I'm fairly certain that CSS content and by extension attr() is not read by most screen readers + browser combination, being part of presentation rather than real content. I'd reconsider the recommendation unless I'm wrong then find tell me to pipe down. 😁
From accessibility point of view I meant that when we add such content like tooltip on hover, what we can do is add the content in aria-label which will be read by the screen reader and then make use of the samearia-label through are CSS with attr() for the normal flow. In that way we can have consistent content throughout.
Probably should've explained better 🙂
Hi Anya, thanks for the post, do you mean like this?
<p>hello a11y text, important info</p>
<p aria-label="hello a11y text"><!--hello a11y text-->important info</p>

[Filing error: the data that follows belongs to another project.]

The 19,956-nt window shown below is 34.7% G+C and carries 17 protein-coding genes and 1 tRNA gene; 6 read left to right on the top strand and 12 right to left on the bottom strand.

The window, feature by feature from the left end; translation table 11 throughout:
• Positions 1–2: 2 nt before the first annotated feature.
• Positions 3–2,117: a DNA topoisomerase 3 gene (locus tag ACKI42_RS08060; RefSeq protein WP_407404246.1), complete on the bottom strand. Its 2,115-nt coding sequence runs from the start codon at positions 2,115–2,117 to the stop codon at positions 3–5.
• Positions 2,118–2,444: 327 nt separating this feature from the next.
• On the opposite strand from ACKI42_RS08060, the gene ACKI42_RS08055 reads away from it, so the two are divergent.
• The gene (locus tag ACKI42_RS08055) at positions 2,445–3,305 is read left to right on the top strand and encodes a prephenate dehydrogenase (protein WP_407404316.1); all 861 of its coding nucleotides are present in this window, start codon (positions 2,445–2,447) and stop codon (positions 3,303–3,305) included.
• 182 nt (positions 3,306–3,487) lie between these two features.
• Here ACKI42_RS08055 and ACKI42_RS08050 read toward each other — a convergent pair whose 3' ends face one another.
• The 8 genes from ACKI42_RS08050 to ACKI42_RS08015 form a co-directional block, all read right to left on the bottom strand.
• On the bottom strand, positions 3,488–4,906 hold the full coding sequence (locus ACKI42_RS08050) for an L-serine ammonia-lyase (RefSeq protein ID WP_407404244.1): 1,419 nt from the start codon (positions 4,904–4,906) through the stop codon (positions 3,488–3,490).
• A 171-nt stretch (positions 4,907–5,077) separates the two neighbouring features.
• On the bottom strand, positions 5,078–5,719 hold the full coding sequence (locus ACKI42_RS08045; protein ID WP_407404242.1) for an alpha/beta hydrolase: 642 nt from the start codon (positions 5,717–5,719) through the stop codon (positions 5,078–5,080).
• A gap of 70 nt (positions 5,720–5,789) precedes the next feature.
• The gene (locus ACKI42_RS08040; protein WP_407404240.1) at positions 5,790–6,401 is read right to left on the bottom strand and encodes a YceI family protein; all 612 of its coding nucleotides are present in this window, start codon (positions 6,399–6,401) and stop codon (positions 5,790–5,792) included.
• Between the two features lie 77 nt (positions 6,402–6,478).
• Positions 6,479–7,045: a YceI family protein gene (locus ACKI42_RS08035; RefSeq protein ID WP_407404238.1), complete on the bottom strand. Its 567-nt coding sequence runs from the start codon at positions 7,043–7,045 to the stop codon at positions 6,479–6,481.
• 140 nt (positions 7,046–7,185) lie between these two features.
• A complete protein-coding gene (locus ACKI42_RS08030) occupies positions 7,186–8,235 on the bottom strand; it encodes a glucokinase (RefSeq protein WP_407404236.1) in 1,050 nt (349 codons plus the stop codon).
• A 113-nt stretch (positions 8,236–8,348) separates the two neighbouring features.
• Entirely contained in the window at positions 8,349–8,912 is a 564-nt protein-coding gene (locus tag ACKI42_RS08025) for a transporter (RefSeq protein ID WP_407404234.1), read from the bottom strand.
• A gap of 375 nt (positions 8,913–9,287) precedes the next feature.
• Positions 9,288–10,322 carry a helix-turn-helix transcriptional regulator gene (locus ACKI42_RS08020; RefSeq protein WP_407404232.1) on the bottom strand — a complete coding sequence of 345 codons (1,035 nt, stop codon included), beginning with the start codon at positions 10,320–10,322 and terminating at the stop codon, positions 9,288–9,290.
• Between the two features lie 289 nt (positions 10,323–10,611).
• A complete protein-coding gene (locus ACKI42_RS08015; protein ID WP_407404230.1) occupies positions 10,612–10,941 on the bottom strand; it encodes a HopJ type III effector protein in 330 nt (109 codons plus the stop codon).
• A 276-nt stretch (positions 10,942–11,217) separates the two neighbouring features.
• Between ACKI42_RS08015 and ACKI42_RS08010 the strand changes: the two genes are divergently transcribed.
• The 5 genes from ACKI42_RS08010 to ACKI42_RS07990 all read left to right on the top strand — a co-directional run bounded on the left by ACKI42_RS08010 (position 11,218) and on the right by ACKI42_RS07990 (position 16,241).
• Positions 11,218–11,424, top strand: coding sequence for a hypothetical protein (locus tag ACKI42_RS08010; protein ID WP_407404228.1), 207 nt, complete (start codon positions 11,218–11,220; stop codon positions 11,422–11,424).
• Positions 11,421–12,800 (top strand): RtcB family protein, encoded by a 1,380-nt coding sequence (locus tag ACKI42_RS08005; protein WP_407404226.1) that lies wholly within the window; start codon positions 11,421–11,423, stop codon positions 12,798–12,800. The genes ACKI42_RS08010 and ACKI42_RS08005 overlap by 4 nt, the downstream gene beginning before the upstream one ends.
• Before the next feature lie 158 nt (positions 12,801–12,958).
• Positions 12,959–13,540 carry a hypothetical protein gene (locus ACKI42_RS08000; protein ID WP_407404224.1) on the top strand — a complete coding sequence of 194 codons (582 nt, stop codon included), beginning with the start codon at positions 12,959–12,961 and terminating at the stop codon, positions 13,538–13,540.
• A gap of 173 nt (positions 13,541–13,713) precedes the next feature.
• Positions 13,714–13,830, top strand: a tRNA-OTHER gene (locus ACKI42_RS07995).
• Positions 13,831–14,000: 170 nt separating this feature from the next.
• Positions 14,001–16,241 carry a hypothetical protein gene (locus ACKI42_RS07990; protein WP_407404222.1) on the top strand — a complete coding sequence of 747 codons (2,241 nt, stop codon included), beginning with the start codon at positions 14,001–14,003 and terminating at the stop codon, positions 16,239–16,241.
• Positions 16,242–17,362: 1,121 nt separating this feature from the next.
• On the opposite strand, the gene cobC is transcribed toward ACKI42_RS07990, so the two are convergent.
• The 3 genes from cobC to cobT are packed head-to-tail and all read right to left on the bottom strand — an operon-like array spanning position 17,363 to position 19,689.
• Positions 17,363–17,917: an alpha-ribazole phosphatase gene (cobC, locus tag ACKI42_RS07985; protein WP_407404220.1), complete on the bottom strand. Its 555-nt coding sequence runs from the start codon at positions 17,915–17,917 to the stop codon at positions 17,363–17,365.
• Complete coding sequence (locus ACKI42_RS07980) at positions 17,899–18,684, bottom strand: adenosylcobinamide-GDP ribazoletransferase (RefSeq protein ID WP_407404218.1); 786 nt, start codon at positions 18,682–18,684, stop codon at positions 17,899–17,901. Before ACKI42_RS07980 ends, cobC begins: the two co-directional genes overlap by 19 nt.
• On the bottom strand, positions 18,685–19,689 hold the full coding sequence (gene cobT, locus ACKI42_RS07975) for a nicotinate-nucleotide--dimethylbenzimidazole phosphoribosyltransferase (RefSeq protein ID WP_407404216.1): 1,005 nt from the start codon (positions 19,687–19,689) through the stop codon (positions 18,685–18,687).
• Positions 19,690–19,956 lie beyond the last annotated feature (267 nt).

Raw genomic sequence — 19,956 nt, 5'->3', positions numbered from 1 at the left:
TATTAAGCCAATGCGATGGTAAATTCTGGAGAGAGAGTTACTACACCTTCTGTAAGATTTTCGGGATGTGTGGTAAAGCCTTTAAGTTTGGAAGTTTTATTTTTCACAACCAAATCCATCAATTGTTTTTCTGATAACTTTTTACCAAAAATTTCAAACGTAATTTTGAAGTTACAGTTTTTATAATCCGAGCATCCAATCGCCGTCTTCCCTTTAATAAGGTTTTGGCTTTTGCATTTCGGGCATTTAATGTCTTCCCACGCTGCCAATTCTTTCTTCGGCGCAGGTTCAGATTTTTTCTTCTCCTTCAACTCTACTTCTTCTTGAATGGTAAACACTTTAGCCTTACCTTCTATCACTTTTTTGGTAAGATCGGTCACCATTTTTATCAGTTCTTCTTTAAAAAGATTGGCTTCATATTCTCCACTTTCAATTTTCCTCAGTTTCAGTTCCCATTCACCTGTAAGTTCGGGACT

Case 1 reads "paragraph, hello a11y text, important info"
Case 2 reads "paragraph, hello a11y text" only but displays the same as case 1.
aren't the 'aria-label' tags outdated now?
No? aria-label attributes still very much a day to day support attribute. They are just not great to use unless you have to, your markup should describe your SR journey without needless overides. Do you have any specification to suggest they are out of date?
If what you're doing is purely decorative or there is accompanying text, etc., then no, it's not a, "You can't use it because it's inaccessible." There's certainly use cases for CSS content, for example, that are perfectly fine. It just depends on their use.
Not what I'm saying. And I quote "This method could be really helpful with accessibility purposes." This is not true.
In the codepen example the tooltip will never be explained to blind users, so in affect, sighted users will get the context but not the blind user. So I stand by what I said. CSS content should be used with care.
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